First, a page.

Newer features offered by this holistic experience include case management, collaboration, simulations, threat enrichment, and visual correlations. Additionally, SOAR vendors have gradually implemented artificial intelligence (AI) and machine learning (ML) technologies to enable their platforms to learn from past events and fine-tune existing processes. This is where evolving threat categorization and autonomous improvement become differentiators in the space. While these two metrics are not critical for a SOAR platform, they may offer advantages in terms of reduced mean time to resolution (MTTR), resilience against employee turnover, and overall flexibility.

We’ve observed a lot of acquisition activity in the SOAR space. This was to be expected considering that, after 2015, a sizable number of pure-play SOAR vendors entered the market. Larger players with a wider security portfolio are acquiring these SOAR-specific vendors in order to enter the automation and orchestration market. We expect to see more SOAR acquisitions as the security tools converge, very likely into next-generation Security Information & Event Management products and services (SIEMs).

SIEM is a great candidate for a central management platform for security activities. It was designed to be a single source of truth, an aggregator of multiple security logs, but has been limited historically in its ability to carry out actions. In the past few years, however, SIEMs have either started developing their own automation and orchestration engines or integrated with third-party SOAR vendors. Through a number of acquisitions and developments, multiple players with wider security portfolios have begun to offer SOAR capabilities natively as part of other security solutions.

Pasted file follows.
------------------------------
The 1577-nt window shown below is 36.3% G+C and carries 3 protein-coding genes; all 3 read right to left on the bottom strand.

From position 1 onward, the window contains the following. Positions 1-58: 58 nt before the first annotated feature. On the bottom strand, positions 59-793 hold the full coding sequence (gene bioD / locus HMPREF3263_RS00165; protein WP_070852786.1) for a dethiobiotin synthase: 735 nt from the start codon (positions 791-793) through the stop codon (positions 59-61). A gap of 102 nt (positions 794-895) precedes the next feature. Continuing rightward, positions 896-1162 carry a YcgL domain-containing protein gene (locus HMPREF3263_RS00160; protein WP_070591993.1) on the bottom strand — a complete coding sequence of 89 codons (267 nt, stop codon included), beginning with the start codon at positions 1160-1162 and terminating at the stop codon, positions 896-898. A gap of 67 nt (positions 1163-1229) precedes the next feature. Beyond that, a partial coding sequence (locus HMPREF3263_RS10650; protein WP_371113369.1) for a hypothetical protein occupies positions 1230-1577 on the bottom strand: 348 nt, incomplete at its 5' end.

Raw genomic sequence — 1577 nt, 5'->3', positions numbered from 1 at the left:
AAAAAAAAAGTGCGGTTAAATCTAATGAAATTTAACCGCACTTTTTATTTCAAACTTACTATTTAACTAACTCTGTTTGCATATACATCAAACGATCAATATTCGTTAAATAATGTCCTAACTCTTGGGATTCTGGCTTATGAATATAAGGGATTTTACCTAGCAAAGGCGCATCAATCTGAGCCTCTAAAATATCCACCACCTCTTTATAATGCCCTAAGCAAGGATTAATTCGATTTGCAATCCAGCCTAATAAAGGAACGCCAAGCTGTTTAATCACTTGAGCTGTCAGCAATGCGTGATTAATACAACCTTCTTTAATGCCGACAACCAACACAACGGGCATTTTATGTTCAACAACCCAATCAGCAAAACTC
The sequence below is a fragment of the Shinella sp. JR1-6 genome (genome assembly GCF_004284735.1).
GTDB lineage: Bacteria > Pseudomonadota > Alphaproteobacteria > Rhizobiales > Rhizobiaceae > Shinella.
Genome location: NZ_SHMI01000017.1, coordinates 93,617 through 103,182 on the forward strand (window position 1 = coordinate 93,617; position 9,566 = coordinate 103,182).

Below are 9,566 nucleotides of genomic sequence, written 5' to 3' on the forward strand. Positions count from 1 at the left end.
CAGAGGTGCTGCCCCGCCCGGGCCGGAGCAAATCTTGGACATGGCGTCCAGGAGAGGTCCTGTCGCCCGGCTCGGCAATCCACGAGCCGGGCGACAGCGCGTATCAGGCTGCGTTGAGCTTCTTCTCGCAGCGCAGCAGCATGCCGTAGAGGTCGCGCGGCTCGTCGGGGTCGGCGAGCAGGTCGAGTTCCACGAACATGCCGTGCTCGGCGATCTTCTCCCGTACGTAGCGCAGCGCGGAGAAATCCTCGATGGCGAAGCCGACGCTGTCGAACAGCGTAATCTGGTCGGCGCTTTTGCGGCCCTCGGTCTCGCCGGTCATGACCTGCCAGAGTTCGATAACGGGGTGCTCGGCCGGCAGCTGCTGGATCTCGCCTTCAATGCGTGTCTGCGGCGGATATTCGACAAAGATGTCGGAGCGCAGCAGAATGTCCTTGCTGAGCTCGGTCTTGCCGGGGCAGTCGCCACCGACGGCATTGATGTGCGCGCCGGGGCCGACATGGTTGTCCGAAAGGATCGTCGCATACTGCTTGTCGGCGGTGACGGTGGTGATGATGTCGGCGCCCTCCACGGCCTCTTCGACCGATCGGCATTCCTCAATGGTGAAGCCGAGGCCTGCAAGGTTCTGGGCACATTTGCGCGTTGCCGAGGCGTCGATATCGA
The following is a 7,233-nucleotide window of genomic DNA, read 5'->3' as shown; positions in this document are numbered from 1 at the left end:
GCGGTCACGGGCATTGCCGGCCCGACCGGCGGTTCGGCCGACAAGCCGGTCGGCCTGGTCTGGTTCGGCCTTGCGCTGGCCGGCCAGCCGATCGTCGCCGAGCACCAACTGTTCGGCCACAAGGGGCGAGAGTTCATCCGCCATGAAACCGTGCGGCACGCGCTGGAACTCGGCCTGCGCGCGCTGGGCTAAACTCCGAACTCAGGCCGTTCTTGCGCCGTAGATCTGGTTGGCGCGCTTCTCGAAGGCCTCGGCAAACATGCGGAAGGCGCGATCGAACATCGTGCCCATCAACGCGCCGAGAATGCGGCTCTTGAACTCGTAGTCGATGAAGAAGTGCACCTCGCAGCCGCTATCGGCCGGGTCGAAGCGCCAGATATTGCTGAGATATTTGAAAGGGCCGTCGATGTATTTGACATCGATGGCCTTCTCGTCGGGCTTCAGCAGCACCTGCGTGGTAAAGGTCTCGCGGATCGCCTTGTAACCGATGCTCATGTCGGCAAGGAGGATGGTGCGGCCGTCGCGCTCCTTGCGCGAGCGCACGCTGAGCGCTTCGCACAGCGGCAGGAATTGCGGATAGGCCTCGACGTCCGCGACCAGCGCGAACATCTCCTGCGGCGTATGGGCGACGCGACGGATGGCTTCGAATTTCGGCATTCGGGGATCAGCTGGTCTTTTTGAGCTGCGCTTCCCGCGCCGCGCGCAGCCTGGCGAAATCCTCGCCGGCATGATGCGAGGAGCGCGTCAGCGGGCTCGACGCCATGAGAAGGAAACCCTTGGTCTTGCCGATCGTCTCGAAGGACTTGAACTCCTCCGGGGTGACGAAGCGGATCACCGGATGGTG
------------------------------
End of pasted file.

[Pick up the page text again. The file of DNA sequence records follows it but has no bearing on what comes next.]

Going forward, we expect SOAR solutions to be further integrated into other products. This will include not only SIEM, but also solutions such as Extended Detection and Response (XDR) and IT automation. The number of pure-play SOAR vendors is unlikely to increase, although a handful may remain as fully agnostic solutions that enterprises can leverage in instances when their existing next-generation SIEM platforms do not meet all their use cases. However, for pure-play SOAR vendors to remain competitive, they will need to either expand into other security areas or consistently outperform their integrated counterparts.

How to Read this Report

This GigaOm report is one of a series of documents that helps IT organizations assess competing solutions in the context of well-defined features and criteria. For a fuller understanding consider reviewing the following reports:

Key Criteria report: A detailed market sector analysis that assesses the impact that key product features and criteria have on top-line solution characteristics—such as scalability, performance, and TCO—that drive purchase decisions.

GigaOm Radar report: A forward-looking analysis that plots the relative value and progression of vendor solutions along multiple axes based on strategy and execution. The Radar report includes a breakdown of each vendor’s offering in the sector.

Solution Profile: An in-depth vendor analysis that builds on the framework developed in the Key Criteria and Radar reports to assess a company’s engagement within a technology sector. This analysis includes forward-looking guidance around both strategy and product.

The post GigaOm Radar for Security Orchestration, Automation, and Response (SOAR) appeared first on Gigaom.